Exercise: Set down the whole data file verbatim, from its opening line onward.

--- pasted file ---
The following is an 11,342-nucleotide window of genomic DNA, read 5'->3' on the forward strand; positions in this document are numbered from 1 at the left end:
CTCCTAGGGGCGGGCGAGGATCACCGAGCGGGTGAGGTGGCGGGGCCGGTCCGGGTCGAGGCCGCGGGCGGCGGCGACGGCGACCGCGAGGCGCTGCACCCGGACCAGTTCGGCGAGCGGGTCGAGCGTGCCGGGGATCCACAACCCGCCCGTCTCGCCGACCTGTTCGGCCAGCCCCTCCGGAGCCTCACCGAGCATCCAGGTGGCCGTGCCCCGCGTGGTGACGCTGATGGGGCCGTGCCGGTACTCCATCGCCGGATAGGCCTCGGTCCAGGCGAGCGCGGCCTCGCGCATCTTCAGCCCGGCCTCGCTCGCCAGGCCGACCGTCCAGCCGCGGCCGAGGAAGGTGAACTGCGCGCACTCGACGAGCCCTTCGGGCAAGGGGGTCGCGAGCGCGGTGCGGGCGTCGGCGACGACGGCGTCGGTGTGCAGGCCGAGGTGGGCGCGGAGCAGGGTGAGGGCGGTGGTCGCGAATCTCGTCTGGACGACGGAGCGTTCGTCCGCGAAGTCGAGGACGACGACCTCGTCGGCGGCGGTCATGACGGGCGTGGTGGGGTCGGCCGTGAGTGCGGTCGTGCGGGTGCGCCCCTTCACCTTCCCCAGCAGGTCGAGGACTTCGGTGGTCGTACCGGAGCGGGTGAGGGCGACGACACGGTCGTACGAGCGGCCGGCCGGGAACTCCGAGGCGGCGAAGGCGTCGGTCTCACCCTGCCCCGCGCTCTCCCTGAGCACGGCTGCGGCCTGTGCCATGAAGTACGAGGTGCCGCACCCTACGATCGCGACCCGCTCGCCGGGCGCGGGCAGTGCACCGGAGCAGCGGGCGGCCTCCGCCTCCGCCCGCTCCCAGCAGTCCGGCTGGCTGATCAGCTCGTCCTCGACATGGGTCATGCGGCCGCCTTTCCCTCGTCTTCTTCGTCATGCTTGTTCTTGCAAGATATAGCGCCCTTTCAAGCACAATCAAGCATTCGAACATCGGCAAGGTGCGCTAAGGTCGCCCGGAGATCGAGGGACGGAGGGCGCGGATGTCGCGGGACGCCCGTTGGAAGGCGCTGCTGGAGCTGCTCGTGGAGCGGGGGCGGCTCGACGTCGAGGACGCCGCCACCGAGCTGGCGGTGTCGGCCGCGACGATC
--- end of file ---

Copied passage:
The following is an 11,342-nucleotide window of genomic DNA, read 5'->3' on the forward strand; positions in this document are numbered from 1 at the left end:
CTCCTAGGGGCGGGCGAGGATCACCGAGCGGGTGAGGTGGCGGGGCCGGTCCGGGTCGAGGCCGCGGGCGGCGGCGACGGCGACCGCGAGGCGCTGCACCCGGACCAGTTCGGCGAGCGGGTCGAGCGTGCCGGGGATCCACAACCCGCCCGTCTCGCCGACCTGTTCGGCCAGCCCCTCCGGAGCCTCACCGAGCATCCAGGTGGCCGTGCCCCGCGTGGTGACGCTGATGGGGCCGTGCCGGTACTCCATCGCCGGATAGGCCTCGGTCCAGGCGAGCGCGGCCTCGCGCATCTTCAGCCCGGCCTCGCTCGCCAGGCCGACCGTCCAGCCGCGGCCGAGGAAGGTGAACTGCGCGCACTCGACGAGCCCTTCGGGCAAGGGGGTCGCGAGCGCGGTGCGGGCGTCGGCGACGACGGCGTCGGTGTGCAGGCCGAGGTGGGCGCGGAGCAGGGTGAGGGCGGTGGTCGCGAATCTCGTCTGGACGACGGAGCGTTCGTCCGCGAAGTCGAGGACGACGACCTCGTCGGCGGCGGTCATGACGGGCGTGGTGGGGTCGGCCGTGAGTGCGGTCGTGCGGGTGCGCCCCTTCACCTTCCCCAGCAGGTCGAGGACTTCGGTGGTCGTACCGGAGCGGGTGAGGGCGACGACACGGTCGTACGAGCGGCCGGCCGGGAACTCCGAGGCGGCGAAGGCGTCGGTCTCACCCTGCCCCGCGCTCTCCCTGAGCACGGCTGCGGCCTGTGCCATGAAGTACGAGGTGCCGCACCCTACGATCGCGACCCGCTCGCCGGGCGCGGGCAGTGCACCGGAGCAGCGGGCGGCCTCCGCCTCCGCCCGCTCCCAGCAGTCCGGCTGGCTGATCAGCTCGTCCTCGACATGGGTCATGCGGCCGCCTTTCCCTCGTCTTCTTCGTCATGCTTGTTCTTGCAAGATATAGCGCCCTTTCAAGCACAATCAAGCATTCGAACATCGGCAAGGTGCGCTAAGGTCGCCCGGAGATCGAGGGACGGAGGGCGCGGATGTCGCGGGACGCCCGTTGGAAGGCGCTGCTGGAGCTGCTCGTGGAGCGGGGGCGGCTCGACGTCGAGGACGCCGCCACCGAGCTGGCGGTGTCGGCCGCGACGATC